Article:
4. Increased volume of capillaries. This improves the delivery of the oxygen to the muscles by giving the blood more pathways to the muscles. Because o f the increased total blood volume, these capillaries are expanded making it easier for red blood cells to get into them and deliver oxygen. This is a long-term adaptation
  5. Increased enzyme levels, including 2,3 DPG, in the mitochondria. The mitochondria are the powerhouses of the cells – the “furnaces” where the fuel is burned and energy is produced. 2,3 DPG is the enzyme that helps unload the oxygen from the blood. Other enzymes assist in the power-producing oxidation of fuel.
Q? How long does the effect last?
A.

It’s a little like asking “if I stop training (exercising) how long before my performance drops off.” Most people notice little, or no, drop-off for up to a week, and then only marginal for the second. On the other hand if you were to miss three or four days EVERY week then the results would be better than nothing, but not optimal.

Q? Is there a point where you can go too high?
A.

With conventional altitude training (live high-train high) there are too many side effects when getting too high, which interfere with the training process. However hypoxicator allows athletes to go to 22,000 Feet for short bursts without any reported adverse effects and excellent performance improvement benefits. NOTE: safety precautions and basic recommended training protocols must be followed.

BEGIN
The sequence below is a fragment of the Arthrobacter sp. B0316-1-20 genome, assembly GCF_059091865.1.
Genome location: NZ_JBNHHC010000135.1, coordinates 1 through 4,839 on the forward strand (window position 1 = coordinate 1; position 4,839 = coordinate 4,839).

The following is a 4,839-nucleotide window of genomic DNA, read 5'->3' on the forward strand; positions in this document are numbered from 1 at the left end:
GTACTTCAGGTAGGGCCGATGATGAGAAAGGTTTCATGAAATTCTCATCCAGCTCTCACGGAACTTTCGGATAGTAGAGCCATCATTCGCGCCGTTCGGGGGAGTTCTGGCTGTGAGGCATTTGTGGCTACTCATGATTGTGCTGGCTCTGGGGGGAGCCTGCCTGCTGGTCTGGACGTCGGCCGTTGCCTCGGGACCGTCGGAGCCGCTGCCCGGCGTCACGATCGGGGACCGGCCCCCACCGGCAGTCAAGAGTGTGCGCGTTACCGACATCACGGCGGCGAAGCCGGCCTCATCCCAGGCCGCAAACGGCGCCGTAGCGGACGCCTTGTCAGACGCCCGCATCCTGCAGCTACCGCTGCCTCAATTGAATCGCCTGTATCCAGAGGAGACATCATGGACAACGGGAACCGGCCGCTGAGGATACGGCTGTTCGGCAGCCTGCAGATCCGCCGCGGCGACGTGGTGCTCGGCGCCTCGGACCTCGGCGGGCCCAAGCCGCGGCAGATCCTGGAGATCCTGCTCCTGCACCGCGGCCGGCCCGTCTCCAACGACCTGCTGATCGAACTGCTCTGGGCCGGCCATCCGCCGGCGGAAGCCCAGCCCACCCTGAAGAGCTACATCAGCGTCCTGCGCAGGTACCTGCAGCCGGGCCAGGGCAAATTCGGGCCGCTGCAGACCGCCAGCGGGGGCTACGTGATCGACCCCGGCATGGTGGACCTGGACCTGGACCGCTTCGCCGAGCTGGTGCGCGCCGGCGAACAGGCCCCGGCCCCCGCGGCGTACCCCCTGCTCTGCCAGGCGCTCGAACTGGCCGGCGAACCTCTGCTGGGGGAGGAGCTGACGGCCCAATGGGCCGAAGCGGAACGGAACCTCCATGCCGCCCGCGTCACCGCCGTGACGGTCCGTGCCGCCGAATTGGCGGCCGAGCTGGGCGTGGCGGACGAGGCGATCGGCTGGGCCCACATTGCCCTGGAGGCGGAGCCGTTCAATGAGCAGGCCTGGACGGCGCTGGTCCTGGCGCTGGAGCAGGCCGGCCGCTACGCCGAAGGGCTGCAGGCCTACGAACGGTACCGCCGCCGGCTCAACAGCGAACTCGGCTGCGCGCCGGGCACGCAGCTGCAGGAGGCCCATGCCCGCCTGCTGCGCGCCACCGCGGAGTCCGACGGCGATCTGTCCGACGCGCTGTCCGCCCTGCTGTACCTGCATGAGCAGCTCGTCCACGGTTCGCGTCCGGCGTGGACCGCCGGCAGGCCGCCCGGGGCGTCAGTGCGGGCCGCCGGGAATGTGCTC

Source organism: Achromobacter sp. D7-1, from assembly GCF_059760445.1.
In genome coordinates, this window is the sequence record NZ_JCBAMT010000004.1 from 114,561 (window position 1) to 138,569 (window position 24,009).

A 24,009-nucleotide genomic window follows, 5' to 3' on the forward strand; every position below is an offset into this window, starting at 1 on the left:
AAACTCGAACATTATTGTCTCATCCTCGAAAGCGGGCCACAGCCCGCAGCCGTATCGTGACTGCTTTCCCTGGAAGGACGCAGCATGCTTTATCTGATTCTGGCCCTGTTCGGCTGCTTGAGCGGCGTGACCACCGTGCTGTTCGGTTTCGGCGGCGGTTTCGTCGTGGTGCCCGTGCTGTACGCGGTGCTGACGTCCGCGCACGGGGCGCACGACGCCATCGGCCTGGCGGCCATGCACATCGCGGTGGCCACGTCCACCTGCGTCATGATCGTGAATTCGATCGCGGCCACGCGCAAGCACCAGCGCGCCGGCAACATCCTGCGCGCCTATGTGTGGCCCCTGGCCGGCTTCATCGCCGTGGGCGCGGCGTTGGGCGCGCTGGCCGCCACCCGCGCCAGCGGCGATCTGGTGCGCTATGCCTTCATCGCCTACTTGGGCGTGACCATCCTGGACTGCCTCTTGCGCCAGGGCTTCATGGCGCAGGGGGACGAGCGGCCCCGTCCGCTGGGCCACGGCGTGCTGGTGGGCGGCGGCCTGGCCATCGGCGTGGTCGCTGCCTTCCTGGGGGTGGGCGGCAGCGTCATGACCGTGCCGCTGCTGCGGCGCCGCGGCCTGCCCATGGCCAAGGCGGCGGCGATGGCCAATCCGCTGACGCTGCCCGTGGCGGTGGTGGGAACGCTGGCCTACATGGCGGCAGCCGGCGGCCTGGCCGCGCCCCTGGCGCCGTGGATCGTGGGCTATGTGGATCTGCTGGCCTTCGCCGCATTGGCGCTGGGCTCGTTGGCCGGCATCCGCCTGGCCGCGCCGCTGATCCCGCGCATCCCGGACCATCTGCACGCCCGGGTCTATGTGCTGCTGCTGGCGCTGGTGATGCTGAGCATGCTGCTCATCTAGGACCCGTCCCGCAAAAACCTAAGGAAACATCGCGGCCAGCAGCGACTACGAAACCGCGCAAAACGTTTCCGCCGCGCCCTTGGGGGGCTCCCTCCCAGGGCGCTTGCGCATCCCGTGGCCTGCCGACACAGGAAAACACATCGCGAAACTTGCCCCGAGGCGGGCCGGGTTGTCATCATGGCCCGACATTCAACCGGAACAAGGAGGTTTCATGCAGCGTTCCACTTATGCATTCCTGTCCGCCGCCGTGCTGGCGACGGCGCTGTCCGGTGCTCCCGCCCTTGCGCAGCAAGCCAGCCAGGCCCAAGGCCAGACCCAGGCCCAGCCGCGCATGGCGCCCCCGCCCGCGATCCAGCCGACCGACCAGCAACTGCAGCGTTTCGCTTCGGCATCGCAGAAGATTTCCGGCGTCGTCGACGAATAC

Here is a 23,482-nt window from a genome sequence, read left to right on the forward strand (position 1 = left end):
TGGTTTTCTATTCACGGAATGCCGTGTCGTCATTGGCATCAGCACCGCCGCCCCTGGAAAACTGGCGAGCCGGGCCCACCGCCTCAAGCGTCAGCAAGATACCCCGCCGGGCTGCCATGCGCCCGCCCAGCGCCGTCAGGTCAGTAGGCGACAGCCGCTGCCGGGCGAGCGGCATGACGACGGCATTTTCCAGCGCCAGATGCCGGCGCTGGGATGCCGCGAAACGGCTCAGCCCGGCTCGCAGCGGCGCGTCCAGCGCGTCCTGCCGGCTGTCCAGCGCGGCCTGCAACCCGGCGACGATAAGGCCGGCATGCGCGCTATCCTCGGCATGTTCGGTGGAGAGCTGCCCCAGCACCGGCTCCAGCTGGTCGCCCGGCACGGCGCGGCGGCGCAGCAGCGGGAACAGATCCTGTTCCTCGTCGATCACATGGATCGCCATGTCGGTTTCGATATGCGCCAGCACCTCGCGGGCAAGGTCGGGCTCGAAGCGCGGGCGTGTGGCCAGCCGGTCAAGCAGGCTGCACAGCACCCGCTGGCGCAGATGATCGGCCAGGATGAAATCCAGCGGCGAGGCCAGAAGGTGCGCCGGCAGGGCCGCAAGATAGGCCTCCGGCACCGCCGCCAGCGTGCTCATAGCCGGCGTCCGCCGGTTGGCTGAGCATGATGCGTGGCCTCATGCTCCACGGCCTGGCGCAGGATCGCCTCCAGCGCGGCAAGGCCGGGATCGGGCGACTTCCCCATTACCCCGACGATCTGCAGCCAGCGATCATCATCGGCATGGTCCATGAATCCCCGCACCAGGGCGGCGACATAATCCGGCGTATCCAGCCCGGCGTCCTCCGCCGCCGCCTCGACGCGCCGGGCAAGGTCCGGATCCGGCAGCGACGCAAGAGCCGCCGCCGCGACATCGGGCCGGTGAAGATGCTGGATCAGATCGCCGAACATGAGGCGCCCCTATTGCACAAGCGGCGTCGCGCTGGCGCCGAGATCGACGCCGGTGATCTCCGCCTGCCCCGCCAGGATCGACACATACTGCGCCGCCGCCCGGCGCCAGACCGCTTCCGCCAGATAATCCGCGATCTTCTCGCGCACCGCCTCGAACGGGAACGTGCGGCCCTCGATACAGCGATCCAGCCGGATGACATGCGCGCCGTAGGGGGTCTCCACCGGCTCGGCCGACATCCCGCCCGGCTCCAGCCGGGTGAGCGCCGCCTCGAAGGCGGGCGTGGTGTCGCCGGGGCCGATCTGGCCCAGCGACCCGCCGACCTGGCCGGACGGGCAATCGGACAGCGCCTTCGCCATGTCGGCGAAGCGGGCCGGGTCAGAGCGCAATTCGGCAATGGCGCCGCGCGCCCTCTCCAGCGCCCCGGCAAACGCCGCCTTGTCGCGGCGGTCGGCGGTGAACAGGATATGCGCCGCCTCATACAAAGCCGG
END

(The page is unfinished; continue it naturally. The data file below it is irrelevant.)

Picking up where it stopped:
Q? How does IHT work for my body to improve my performance?
A.

Intermittent Hypoxic Training improve my performance? A short explanation is that intermittent mild hypoxia (reduced oxygen air), is a very similar to conventional training and works as a training stimulus. That translates into body’s improved ability to deliver and utilize oxygen on the cellular level more efficiently.

Q? What is the optimal altitude for exercise training?
A.

The lower the better, as there is more oxygen available to fuel the training. This allows you to train harder and recover faster.

Q? How do I feel the difference? What should I expect from an IHT course?
A.

This is what you will notice even after the first few sessions of IHT (12–20 sessions are recommended for a full course):

  1. Your resting heart rate (measured first thing in the morning) will probably go down – typically by 5–10 beats per minute.
  2. Weight lifting: you might find yourself much more comfortable with usual weights in the weight room.
  3. Time trial: your usual results will probably improve in the range of 1–5% (ref.) depending on your current training status and competition level.
  4. Recovery time: this will decrease substantially; you will feel less exhausted after a conventional training session at your normal training load.  Sleep and quality of life are usually improved.